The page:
AMY GOODMAN: Where is President Préval?
FENEL DOMERCANT: [translated] President Préval, he said that the money that they freed up for us after the earthquake, it’s not in his hands, it’s in the hands of the NGOs. And we found that, in fact, it is in the hands of the NGOs — the IRC, World Vision, the IOM, Oxfam. That’s where the people’s money is. And they haven’t said anything.
AMY GOODMAN: What would happen if President Aristide were to return?
FENEL DOMERCANT: [translated] If President Aristide were to return? We aren’t in anything political, but if he would return — since you posed that, I’m going to respond to you. If President Aristide were here, I can tell you, it’s not like this that we would be living. We would be living better than we’re living now.
AMY GOODMAN: What do you want the world to know six months after the earthquake?
FENEL DOMERCANT: [translated] What I would like the world to know six months after the earthquake, we want them to know that the participation that they gave to help the people after the earthquake, it hasn’t arrived with the people — above all, here for Corail.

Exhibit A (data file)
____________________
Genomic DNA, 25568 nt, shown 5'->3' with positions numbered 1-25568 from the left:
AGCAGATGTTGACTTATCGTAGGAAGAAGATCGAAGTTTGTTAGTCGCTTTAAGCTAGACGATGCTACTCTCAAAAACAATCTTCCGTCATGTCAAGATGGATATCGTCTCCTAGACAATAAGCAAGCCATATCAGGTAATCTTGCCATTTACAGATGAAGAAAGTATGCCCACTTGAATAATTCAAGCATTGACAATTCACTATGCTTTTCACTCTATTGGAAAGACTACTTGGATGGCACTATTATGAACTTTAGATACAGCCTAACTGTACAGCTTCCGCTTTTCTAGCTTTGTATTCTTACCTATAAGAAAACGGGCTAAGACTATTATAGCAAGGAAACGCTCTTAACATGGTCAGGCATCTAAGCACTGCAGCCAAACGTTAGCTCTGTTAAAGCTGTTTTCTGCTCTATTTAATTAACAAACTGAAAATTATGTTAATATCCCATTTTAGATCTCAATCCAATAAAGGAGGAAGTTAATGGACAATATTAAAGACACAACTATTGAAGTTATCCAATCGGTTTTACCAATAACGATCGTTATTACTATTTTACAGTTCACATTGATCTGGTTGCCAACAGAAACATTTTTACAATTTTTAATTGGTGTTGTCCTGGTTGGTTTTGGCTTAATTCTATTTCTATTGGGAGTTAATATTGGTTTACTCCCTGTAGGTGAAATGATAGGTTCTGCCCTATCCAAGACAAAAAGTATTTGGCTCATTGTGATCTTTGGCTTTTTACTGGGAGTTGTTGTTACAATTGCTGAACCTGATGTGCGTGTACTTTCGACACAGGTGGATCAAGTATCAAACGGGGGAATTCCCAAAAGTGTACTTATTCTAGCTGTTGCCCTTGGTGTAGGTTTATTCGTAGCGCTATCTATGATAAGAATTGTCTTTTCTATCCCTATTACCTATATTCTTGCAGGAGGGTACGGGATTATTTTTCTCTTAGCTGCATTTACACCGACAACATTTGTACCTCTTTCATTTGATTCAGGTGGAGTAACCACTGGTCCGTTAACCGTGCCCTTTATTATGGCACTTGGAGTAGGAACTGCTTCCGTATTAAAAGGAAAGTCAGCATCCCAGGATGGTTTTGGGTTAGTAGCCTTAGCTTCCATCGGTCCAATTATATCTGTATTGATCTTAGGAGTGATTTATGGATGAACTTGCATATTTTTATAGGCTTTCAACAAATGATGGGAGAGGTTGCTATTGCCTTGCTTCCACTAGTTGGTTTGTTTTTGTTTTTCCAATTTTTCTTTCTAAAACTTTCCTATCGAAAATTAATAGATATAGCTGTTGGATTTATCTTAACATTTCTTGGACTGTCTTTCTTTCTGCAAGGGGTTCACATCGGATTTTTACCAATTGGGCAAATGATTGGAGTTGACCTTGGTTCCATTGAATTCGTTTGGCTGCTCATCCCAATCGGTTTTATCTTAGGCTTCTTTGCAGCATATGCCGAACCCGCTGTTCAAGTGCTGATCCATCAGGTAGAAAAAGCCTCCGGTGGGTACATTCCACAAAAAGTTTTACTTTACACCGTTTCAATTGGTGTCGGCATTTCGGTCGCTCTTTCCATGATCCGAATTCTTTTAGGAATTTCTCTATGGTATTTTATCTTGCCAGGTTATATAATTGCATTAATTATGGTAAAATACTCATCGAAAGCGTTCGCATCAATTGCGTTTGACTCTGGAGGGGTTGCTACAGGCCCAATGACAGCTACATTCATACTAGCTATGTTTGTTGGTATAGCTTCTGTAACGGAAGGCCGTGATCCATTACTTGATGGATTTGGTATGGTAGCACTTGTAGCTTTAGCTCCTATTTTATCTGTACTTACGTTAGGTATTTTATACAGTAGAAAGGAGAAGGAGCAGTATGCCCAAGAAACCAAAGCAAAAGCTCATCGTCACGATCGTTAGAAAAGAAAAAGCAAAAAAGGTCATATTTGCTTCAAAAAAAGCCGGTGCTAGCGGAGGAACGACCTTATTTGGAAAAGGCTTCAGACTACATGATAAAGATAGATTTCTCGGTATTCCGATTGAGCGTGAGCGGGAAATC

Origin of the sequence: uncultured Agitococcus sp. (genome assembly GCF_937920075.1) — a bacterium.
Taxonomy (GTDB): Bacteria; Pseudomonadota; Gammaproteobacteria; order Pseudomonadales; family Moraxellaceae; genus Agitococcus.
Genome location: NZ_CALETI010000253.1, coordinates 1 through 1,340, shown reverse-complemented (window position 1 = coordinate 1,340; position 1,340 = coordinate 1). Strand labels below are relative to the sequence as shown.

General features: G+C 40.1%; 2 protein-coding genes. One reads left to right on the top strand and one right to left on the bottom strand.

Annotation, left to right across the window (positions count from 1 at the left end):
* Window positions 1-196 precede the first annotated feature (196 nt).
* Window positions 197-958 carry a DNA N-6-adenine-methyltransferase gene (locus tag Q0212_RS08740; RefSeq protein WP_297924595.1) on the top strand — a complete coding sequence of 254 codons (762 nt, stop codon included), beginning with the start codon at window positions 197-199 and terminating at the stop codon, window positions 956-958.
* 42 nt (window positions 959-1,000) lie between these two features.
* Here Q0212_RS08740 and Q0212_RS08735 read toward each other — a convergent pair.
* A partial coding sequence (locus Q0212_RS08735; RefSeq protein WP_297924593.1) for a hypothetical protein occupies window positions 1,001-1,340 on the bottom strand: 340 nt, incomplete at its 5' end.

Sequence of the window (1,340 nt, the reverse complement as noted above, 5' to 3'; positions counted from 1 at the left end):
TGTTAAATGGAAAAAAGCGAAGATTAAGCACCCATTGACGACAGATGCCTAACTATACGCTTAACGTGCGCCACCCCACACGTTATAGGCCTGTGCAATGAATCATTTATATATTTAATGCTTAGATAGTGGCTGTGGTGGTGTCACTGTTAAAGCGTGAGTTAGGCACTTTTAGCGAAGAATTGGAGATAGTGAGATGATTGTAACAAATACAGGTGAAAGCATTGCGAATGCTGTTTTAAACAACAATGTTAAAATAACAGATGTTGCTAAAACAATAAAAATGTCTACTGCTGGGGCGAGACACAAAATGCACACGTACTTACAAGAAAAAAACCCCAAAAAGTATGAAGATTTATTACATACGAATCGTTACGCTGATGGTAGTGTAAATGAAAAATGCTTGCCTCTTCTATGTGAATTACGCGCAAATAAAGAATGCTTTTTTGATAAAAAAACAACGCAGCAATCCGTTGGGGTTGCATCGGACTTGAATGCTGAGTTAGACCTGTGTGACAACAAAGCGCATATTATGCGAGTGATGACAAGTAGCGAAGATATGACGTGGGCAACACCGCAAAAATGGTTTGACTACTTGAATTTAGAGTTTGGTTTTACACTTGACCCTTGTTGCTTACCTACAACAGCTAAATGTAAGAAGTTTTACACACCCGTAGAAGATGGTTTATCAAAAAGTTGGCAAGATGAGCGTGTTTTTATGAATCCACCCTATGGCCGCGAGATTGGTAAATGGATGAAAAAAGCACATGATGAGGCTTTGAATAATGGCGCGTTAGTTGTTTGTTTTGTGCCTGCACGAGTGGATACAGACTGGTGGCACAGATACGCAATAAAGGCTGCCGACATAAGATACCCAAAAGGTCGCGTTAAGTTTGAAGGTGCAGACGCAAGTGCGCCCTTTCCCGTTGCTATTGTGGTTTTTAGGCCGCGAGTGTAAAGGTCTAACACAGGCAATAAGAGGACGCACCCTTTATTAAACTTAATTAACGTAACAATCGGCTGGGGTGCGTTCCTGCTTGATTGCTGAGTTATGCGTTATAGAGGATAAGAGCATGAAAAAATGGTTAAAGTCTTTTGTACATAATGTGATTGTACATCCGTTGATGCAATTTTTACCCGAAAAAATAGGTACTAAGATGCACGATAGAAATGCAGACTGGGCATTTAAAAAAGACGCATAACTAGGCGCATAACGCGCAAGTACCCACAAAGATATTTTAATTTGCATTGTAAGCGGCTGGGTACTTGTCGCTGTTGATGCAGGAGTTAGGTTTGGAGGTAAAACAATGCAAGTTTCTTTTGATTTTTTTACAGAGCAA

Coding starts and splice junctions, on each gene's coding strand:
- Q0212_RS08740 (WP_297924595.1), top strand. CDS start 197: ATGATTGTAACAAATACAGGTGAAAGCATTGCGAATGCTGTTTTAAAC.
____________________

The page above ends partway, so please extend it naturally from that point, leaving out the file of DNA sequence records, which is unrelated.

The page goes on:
AMY GOODMAN: So, we’re leaving here now, this camp, Camp Corail. It’s between two, actually, killing fields in the history of Haiti, where people were dumped during the coup and, before that, during the Duvalier regime. There are about 1,300 families here. They were told they’d be here for three months. They don’t know — it’s past that. They don’t know what’s going to happen, as we walk out on these sharp white rocks that are boiling during the day. Even inside the tents, it was stifling, even in the wind of the night, because there’s no air inside. They don’t know what’s going to happen here at Camp Corail, and we’re hearing this in different parts of Haiti.
I’m Amy Goodman. It’s six months after the earthquake.
AMY GOODMAN: This is Democracy Now!, democracynow.org. Tomorrow we stay in Haiti with an Academy Award-winning Hollywood star who’s moved to Haiti to help the refugees. He’s running a refugee camp. He’s Sean Penn.
SEAN PENN: The earthquake hit the news, and I had had a personal experience with one of my children having a surgery in that year and seeing just how important pain medications can be during surgery and hearing of the kind of Civil War-style medicine that was happening here, because, you know, it was a poverty earthquake. And so, you have the devastation on top of devastation. And part of that was an already crippled healthcare system. And so, when amputations were taking place with children and elderly and everybody in between, they were doing it with a Motrin.
AMY GOODMAN: Tomorrow on Democracy Now!, our exclusive hour with the Academy Award-winning actor. He’s moved to Haiti. He’s been here for the last five months, since the earthquake struck. As we broadcast to you from Haiti six months after the earthquake, I’m Amy Goodman. Thanks for joining us.